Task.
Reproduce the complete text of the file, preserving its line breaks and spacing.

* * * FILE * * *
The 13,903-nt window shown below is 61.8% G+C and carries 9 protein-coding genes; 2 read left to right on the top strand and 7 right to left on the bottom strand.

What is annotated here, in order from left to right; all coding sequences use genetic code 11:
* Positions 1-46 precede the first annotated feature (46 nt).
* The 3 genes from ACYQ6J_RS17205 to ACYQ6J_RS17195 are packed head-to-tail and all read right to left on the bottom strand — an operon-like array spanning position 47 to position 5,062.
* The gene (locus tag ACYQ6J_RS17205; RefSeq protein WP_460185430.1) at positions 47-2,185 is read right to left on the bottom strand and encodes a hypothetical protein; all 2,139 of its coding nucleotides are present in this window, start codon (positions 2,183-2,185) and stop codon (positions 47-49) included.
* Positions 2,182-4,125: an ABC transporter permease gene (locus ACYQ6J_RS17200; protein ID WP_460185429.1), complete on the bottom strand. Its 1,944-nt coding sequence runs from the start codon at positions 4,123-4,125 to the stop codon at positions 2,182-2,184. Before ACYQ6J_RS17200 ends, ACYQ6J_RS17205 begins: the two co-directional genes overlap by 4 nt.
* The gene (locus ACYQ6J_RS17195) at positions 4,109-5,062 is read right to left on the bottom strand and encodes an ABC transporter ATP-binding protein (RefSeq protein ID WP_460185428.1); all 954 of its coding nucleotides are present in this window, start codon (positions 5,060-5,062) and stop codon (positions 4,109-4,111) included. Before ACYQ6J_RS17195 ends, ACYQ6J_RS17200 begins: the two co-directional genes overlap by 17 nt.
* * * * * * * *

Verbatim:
The 13,903-nt window shown below is 61.8% G+C and carries 9 protein-coding genes; 2 read left to right on the top strand and 7 right to left on the bottom strand.

What is annotated here, in order from left to right; all coding sequences use genetic code 11:
* Positions 1-46 precede the first annotated feature (46 nt).
* The 3 genes from ACYQ6J_RS17205 to ACYQ6J_RS17195 are packed head-to-tail and all read right to left on the bottom strand — an operon-like array spanning position 47 to position 5,062.
* The gene (locus tag ACYQ6J_RS17205; RefSeq protein WP_460185430.1) at positions 47-2,185 is read right to left on the bottom strand and encodes a hypothetical protein; all 2,139 of its coding nucleotides are present in this window, start codon (positions 2,183-2,185) and stop codon (positions 47-49) included.
* Positions 2,182-4,125: an ABC transporter permease gene (locus ACYQ6J_RS17200; protein ID WP_460185429.1), complete on the bottom strand. Its 1,944-nt coding sequence runs from the start codon at positions 4,123-4,125 to the stop codon at positions 2,182-2,184. Before ACYQ6J_RS17200 ends, ACYQ6J_RS17205 begins: the two co-directional genes overlap by 4 nt.
* The gene (locus ACYQ6J_RS17195) at positions 4,109-5,062 is read right to left on the bottom strand and encodes an ABC transporter ATP-binding protein (RefSeq protein ID WP_460185428.1); all 954 of its coding nucleotides are present in this window, start codon (positions 5,060-5,062) and stop codon (positions 4,109-4,111) included. Before ACYQ6J_RS17195 ends, ACYQ6J_RS17200 begins: the two co-directional genes overlap by 17 nt.